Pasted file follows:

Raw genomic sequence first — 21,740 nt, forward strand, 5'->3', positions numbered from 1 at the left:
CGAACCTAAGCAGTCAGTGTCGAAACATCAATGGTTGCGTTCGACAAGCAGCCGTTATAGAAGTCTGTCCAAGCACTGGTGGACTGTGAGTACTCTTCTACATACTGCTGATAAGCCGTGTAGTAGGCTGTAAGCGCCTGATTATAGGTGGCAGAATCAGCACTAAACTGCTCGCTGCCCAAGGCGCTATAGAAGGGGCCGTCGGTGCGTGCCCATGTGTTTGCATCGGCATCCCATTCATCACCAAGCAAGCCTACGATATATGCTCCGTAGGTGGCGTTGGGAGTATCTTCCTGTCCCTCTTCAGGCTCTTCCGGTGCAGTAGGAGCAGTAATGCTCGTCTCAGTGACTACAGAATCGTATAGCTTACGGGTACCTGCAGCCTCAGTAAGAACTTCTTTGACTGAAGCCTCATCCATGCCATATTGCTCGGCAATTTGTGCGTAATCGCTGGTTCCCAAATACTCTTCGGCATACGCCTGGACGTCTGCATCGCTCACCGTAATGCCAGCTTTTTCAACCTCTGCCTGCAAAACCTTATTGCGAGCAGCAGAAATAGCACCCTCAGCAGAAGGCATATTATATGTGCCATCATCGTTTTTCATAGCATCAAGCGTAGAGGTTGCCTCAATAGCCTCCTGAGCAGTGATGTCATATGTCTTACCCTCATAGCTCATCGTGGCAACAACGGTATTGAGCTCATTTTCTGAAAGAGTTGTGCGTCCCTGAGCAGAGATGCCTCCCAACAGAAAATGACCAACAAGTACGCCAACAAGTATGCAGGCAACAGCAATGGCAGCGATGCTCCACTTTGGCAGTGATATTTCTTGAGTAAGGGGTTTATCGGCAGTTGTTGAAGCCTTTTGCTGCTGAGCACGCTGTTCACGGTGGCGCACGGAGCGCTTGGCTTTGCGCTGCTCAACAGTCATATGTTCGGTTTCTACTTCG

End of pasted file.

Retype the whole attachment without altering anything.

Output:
Raw genomic sequence first — 21,740 nt, forward strand, 5'->3', positions numbered from 1 at the left:
CGAACCTAAGCAGTCAGTGTCGAAACATCAATGGTTGCGTTCGACAAGCAGCCGTTATAGAAGTCTGTCCAAGCACTGGTGGACTGTGAGTACTCTTCTACATACTGCTGATAAGCCGTGTAGTAGGCTGTAAGCGCCTGATTATAGGTGGCAGAATCAGCACTAAACTGCTCGCTGCCCAAGGCGCTATAGAAGGGGCCGTCGGTGCGTGCCCATGTGTTTGCATCGGCATCCCATTCATCACCAAGCAAGCCTACGATATATGCTCCGTAGGTGGCGTTGGGAGTATCTTCCTGTCCCTCTTCAGGCTCTTCCGGTGCAGTAGGAGCAGTAATGCTCGTCTCAGTGACTACAGAATCGTATAGCTTACGGGTACCTGCAGCCTCAGTAAGAACTTCTTTGACTGAAGCCTCATCCATGCCATATTGCTCGGCAATTTGTGCGTAATCGCTGGTTCCCAAATACTCTTCGGCATACGCCTGGACGTCTGCATCGCTCACCGTAATGCCAGCTTTTTCAACCTCTGCCTGCAAAACCTTATTGCGAGCAGCAGAAATAGCACCCTCAGCAGAAGGCATATTATATGTGCCATCATCGTTTTTCATAGCATCAAGCGTAGAGGTTGCCTCAATAGCCTCCTGAGCAGTGATGTCATATGTCTTACCCTCATAGCTCATCGTGGCAACAACGGTATTGAGCTCATTTTCTGAAAGAGTTGTGCGTCCCTGAGCAGAGATGCCTCCCAACAGAAAATGACCAACAAGTACGCCAACAAGTATGCAGGCAACAGCAATGGCAGCGATGCTCCACTTTGGCAGTGATATTTCTTGAGTAAGGGGTTTATCGGCAGTTGTTGAAGCCTTTTGCTGCTGAGCACGCTGTTCACGGTGGCGCACGGAGCGCTTGGCTTTGCGCTGCTCAACAGTCATATGTTCGGTTTCTACTTCG